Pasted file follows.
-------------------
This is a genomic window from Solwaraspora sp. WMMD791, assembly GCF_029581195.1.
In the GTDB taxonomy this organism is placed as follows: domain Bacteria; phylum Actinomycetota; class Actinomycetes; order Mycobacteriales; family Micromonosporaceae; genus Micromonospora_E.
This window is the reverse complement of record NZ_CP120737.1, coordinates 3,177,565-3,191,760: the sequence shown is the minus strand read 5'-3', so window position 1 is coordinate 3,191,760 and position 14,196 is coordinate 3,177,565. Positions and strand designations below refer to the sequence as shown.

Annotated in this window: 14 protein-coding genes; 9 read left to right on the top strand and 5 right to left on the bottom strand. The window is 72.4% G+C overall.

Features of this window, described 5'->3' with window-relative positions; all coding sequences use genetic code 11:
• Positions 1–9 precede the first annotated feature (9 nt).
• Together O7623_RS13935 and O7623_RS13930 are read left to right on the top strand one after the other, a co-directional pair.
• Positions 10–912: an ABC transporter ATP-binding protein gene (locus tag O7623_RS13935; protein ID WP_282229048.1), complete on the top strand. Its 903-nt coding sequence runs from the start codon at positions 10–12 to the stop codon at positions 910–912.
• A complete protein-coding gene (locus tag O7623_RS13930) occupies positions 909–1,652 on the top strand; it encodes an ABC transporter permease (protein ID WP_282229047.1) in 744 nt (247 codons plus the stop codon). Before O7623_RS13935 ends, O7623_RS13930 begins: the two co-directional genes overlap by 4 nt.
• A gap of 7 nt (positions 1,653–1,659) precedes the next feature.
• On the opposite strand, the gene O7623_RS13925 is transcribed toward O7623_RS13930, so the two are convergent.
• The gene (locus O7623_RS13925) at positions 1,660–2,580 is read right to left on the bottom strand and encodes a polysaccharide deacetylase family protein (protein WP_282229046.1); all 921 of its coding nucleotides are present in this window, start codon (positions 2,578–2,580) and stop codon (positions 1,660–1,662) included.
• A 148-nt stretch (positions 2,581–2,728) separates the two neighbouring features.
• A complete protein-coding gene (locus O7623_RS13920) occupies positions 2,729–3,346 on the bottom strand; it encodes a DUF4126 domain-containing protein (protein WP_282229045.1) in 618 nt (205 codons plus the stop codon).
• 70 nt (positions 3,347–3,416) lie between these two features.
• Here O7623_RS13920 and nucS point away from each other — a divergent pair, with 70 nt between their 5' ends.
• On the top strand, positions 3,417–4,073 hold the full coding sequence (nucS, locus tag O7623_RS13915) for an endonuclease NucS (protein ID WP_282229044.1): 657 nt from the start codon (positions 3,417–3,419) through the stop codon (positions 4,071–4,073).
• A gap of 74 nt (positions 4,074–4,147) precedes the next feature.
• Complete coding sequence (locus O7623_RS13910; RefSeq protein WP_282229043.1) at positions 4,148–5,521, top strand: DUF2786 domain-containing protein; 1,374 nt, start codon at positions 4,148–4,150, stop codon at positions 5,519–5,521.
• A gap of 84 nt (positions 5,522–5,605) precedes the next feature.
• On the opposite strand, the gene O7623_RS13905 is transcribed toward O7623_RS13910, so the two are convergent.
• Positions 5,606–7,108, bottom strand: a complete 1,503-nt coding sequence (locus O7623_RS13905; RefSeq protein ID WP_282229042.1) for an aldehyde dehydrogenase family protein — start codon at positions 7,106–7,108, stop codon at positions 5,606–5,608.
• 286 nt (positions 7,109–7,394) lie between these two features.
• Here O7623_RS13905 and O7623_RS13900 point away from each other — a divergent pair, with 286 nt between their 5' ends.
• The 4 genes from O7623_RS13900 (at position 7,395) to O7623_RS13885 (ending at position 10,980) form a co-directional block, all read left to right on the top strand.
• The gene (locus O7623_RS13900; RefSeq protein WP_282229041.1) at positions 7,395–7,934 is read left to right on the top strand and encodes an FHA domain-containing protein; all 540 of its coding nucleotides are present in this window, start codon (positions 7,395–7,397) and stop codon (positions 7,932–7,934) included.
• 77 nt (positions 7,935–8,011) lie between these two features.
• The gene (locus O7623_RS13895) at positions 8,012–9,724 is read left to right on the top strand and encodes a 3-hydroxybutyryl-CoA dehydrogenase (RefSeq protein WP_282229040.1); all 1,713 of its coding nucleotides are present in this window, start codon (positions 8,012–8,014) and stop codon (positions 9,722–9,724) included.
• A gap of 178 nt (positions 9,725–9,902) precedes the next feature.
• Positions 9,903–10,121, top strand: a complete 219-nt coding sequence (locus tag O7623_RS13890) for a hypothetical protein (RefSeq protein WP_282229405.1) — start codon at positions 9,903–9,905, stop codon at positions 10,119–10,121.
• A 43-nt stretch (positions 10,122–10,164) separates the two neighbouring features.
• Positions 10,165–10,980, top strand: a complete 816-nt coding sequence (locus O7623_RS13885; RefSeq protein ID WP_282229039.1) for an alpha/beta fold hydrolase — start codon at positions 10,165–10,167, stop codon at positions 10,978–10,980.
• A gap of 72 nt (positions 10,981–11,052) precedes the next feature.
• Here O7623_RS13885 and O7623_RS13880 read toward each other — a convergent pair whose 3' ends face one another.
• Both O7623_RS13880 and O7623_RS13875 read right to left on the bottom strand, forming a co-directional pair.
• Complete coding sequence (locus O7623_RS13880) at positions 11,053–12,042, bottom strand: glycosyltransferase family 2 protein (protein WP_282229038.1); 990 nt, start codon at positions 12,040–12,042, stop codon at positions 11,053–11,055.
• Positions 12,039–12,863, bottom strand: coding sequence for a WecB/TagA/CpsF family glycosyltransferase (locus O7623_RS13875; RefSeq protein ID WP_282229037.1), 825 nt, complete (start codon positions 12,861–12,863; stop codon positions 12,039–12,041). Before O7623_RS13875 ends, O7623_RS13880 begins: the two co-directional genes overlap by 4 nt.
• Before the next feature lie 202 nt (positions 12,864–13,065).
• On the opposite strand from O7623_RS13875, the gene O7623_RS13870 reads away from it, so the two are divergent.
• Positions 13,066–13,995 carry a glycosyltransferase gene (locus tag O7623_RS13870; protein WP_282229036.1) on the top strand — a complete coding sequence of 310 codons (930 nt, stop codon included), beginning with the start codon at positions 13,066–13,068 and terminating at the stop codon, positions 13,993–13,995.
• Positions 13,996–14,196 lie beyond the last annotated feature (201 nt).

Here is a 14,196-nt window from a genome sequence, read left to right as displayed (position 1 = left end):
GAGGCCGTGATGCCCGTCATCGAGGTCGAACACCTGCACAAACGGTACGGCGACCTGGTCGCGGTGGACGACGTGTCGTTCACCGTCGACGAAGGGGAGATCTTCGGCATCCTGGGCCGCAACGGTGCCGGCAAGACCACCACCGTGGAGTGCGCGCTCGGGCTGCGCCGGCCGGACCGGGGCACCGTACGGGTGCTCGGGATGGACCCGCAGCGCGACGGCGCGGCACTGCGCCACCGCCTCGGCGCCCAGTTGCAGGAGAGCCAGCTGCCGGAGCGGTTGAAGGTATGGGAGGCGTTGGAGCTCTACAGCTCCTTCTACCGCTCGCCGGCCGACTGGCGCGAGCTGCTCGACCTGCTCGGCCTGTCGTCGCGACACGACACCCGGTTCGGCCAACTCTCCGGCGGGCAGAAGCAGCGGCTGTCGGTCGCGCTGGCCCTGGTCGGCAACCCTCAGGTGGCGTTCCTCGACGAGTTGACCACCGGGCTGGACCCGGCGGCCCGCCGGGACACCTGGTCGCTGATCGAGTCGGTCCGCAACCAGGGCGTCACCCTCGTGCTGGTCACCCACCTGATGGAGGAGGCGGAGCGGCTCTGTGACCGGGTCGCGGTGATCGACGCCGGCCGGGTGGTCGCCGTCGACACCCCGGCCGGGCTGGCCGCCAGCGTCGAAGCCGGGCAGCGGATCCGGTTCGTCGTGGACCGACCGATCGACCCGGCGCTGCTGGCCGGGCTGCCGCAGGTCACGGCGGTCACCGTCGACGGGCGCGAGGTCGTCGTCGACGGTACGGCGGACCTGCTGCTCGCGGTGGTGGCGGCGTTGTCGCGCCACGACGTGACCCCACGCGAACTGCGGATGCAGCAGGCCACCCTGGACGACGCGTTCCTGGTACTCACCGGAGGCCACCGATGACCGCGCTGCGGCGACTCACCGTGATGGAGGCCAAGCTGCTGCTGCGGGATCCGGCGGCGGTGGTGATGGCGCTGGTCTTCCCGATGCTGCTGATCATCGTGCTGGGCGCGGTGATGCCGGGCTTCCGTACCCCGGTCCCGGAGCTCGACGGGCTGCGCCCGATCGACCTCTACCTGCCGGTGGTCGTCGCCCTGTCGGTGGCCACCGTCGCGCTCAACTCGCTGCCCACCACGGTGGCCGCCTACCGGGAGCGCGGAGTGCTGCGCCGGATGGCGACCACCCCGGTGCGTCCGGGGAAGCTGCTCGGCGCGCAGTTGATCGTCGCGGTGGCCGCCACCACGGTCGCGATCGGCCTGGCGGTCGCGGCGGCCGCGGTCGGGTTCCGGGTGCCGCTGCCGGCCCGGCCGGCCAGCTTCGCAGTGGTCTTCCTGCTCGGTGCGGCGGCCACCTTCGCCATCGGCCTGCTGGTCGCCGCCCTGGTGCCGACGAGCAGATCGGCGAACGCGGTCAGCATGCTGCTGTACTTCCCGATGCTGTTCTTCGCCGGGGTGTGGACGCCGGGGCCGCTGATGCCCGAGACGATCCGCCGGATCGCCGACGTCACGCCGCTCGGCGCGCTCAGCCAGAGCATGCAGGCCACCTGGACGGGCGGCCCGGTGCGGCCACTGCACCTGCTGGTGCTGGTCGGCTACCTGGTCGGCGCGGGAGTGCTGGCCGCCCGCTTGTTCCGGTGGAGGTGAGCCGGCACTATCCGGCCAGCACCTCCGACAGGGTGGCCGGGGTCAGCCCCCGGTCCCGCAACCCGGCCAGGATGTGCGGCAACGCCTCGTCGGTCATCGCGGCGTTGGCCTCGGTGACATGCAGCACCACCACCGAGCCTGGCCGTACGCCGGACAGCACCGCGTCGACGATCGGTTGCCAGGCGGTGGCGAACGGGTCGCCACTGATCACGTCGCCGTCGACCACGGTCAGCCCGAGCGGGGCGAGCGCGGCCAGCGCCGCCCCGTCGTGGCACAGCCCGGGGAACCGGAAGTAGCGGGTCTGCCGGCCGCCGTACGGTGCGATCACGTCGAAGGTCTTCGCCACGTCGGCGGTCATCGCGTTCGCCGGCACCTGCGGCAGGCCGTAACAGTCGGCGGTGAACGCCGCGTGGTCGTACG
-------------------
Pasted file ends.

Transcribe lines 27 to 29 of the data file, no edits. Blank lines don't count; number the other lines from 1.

• 77 nt (positions 7,935–8,011) lie between these two features.
• The gene (locus O7623_RS13895) at positions 8,012–9,724 is read left to right on the top strand and encodes a 3-hydroxybutyryl-CoA dehydrogenase (RefSeq protein WP_282229040.1); all 1,713 of its coding nucleotides are present in this window, start codon (positions 8,012–8,014) and stop codon (positions 9,722–9,724) included.
• A gap of 178 nt (positions 9,725–9,902) precedes the next feature.